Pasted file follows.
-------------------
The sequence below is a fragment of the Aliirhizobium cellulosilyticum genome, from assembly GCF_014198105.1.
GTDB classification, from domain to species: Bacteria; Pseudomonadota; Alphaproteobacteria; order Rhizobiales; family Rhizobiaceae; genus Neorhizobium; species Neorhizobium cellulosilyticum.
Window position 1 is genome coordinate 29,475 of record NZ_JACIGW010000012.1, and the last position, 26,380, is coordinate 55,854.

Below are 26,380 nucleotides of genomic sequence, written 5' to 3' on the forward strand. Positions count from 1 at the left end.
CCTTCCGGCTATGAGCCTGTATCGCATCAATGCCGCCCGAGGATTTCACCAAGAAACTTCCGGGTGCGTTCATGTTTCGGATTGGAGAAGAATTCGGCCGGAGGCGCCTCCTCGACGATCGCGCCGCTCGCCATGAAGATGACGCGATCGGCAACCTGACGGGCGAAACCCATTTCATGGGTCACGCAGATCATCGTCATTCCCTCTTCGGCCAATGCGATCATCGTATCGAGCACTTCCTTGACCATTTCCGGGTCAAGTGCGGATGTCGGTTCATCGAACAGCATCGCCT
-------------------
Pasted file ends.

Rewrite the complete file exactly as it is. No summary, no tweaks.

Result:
The sequence below is a fragment of the Aliirhizobium cellulosilyticum genome, from assembly GCF_014198105.1.
GTDB classification, from domain to species: Bacteria; Pseudomonadota; Alphaproteobacteria; order Rhizobiales; family Rhizobiaceae; genus Neorhizobium; species Neorhizobium cellulosilyticum.
Window position 1 is genome coordinate 29,475 of record NZ_JACIGW010000012.1, and the last position, 26,380, is coordinate 55,854.

Below are 26,380 nucleotides of genomic sequence, written 5' to 3' on the forward strand. Positions count from 1 at the left end.
CCTTCCGGCTATGAGCCTGTATCGCATCAATGCCGCCCGAGGATTTCACCAAGAAACTTCCGGGTGCGTTCATGTTTCGGATTGGAGAAGAATTCGGCCGGAGGCGCCTCCTCGACGATCGCGCCGCTCGCCATGAAGATGACGCGATCGGCAACCTGACGGGCGAAACCCATTTCATGGGTCACGCAGATCATCGTCATTCCCTCTTCGGCCAATGCGATCATCGTATCGAGCACTTCCTTGACCATTTCCGGGTCAAGTGCGGATGTCGGTTCATCGAACAGCATCGCCT